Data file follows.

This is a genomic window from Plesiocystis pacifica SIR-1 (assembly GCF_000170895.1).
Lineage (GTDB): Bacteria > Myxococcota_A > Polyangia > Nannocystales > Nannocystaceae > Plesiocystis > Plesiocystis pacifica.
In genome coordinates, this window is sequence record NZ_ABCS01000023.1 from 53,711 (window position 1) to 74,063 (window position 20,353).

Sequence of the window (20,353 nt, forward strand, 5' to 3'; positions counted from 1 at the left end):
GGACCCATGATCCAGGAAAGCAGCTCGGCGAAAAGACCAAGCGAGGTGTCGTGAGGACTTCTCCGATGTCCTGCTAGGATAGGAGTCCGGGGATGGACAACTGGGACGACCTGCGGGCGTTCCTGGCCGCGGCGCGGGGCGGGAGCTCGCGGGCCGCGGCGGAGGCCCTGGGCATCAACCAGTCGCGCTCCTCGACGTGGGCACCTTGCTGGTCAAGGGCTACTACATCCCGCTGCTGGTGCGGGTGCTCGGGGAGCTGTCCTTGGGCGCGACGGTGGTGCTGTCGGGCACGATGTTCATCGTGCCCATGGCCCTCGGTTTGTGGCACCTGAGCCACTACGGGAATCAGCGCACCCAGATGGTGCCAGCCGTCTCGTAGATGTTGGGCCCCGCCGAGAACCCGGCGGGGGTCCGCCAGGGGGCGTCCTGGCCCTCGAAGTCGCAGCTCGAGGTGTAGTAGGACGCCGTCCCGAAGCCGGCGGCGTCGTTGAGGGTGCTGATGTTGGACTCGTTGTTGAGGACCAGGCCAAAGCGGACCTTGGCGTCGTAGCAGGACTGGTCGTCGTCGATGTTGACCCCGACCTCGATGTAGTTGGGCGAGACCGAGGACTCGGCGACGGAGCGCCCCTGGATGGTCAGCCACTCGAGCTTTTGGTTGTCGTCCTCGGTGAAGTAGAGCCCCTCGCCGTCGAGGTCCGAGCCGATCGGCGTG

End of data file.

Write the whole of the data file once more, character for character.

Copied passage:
This is a genomic window from Plesiocystis pacifica SIR-1 (assembly GCF_000170895.1).
Lineage (GTDB): Bacteria > Myxococcota_A > Polyangia > Nannocystales > Nannocystaceae > Plesiocystis > Plesiocystis pacifica.
In genome coordinates, this window is sequence record NZ_ABCS01000023.1 from 53,711 (window position 1) to 74,063 (window position 20,353).

Sequence of the window (20,353 nt, forward strand, 5' to 3'; positions counted from 1 at the left end):
GGACCCATGATCCAGGAAAGCAGCTCGGCGAAAAGACCAAGCGAGGTGTCGTGAGGACTTCTCCGATGTCCTGCTAGGATAGGAGTCCGGGGATGGACAACTGGGACGACCTGCGGGCGTTCCTGGCCGCGGCGCGGGGCGGGAGCTCGCGGGCCGCGGCGGAGGCCCTGGGCATCAACCAGTCGCGCTCCTCGACGTGGGCACCTTGCTGGTCAAGGGCTACTACATCCCGCTGCTGGTGCGGGTGCTCGGGGAGCTGTCCTTGGGCGCGACGGTGGTGCTGTCGGGCACGATGTTCATCGTGCCCATGGCCCTCGGTTTGTGGCACCTGAGCCACTACGGGAATCAGCGCACCCAGATGGTGCCAGCCGTCTCGTAGATGTTGGGCCCCGCCGAGAACCCGGCGGGGGTCCGCCAGGGGGCGTCCTGGCCCTCGAAGTCGCAGCTCGAGGTGTAGTAGGACGCCGTCCCGAAGCCGGCGGCGTCGTTGAGGGTGCTGATGTTGGACTCGTTGTTGAGGACCAGGCCAAAGCGGACCTTGGCGTCGTAGCAGGACTGGTCGTCGTCGATGTTGACCCCGACCTCGATGTAGTTGGGCGAGACCGAGGACTCGGCGACGGAGCGCCCCTGGATGGTCAGCCACTCGAGCTTTTGGTTGTCGTCCTCGGTGAAGTAGAGCCCCTCGCCGTCGAGGTCCGAGCCGATCGGCGTG